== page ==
The Keepers promote the goodwill of the industry and honour those who have made a significant contribution to it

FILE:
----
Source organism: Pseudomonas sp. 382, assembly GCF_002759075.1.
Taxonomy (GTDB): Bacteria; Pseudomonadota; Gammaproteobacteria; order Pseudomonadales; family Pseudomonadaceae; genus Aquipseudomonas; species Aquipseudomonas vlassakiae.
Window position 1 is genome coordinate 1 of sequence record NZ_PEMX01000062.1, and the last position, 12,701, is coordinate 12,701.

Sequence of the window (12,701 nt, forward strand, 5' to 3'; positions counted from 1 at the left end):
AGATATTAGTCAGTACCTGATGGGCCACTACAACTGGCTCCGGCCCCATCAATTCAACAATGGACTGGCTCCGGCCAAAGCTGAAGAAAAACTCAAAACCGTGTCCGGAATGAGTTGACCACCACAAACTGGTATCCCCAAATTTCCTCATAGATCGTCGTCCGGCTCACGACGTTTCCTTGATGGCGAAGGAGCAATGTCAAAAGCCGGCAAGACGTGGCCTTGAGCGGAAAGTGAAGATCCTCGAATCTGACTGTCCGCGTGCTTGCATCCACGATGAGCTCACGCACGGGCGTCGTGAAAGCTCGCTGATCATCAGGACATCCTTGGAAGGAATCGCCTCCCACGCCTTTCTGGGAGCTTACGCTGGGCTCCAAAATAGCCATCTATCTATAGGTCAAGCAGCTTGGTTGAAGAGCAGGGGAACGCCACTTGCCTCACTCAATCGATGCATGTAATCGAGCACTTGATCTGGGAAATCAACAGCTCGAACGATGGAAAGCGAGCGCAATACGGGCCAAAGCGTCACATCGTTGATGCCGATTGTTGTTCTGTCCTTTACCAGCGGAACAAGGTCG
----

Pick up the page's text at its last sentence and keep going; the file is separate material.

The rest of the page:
On the last day of April, the Spring banquet of The Keepers Of The Quaich took place at Blair Castle, hereditary seat of the Duke of Atholl. This bi-annual shindig is the opportunity for the Scotch whisky industry to honour those who have been actively involved in the promotion of Scotch on the world stage. April’s banquet saw a mammoth 53 new Keepers inducted into the Society.The new Keepers included in their number myself and our very own Dave Broom, as well as old friends of Whisky Magazine such as Andrew Symington of Signatory, Robin Dods of Burn Stewart, Michael Stoner of Schieffelin & Somerset, Jim Cryle of The Glenlivet, Derek Gilchrist of Morrison Bowmore and Campbell Evans of the Scotch Whisky Association. Canada, Taiwan, Panama and Lebanon all had new Keepers in attendance. The Keepers are now represented in 68 countries.There is a minority in the industry that is cynical about the Keepers as an institution. Sour grapes is an extremely unlikely possibility. More probably they feel that the society, although formed much more recently than you might think (1988), does more harm than good in that it roots Scotch whisky in precisely the bagpipes and tartan world that a modern spirit desperate to be sexy should be working hard to avoid. They also think that the society is an irrelevance. The cynics cannot see the long-term benefit to Scotch that awarding a medal to, for example, the Uruguayan distributor of Teacher’s will bring. Perhaps they merely find the sight of Koreans in kilts slightly odd. It is true that half of the Keepers are from overseas, and, more often than not, from the marketing side of the business. Very few production personnel seem to be rewarded and when they are it is at management level rather than the ‘doing’ end. Although very much an easy target, the Keepers is a splendid marketing wheeze. Similar societies thrive in the world of wine with organisations such as La Confrerie de Chevaliers de Tastevin amongst many others. The ethos of these societies is simple: dress up, receive a gong and have a nice dinner. Perhaps this is too much harmless fun for the refuseniks. Of course there are anomalies with an elected Membership. The minimum requirement for election is five years work in the industry. However, there are many who toil away unrewarded for 30 years or more.What the society does achieve is to provide a sense of community and, despite clear commercial competition, a feeling of united purpose. The objective of the Keepers is to promote the goodwill of the industry and to honour those who have made a significant contribution to it. Surely there cannot be anything wrong with that?The Keepers events are very big on pomp and haggis. The brains behind the society realise that Scottish traditions and culture are intrinsically unique and universally respected. They are as much an export as whisky. With this is mind, and to celebrate the 3rd anniversary of Whisky Magazine, I am delighted to announce the publication of a special supplement on Scotland: it will bring together the disparate elements that make Scotland such a magical place – the history, heritage and sheer, unspoilt natural beauty. Whether you visit Scotland regularly, or have visited in the past, or have the very good fortune to live there, I hope that you will enjoy the publication and I welcome your suggestions.
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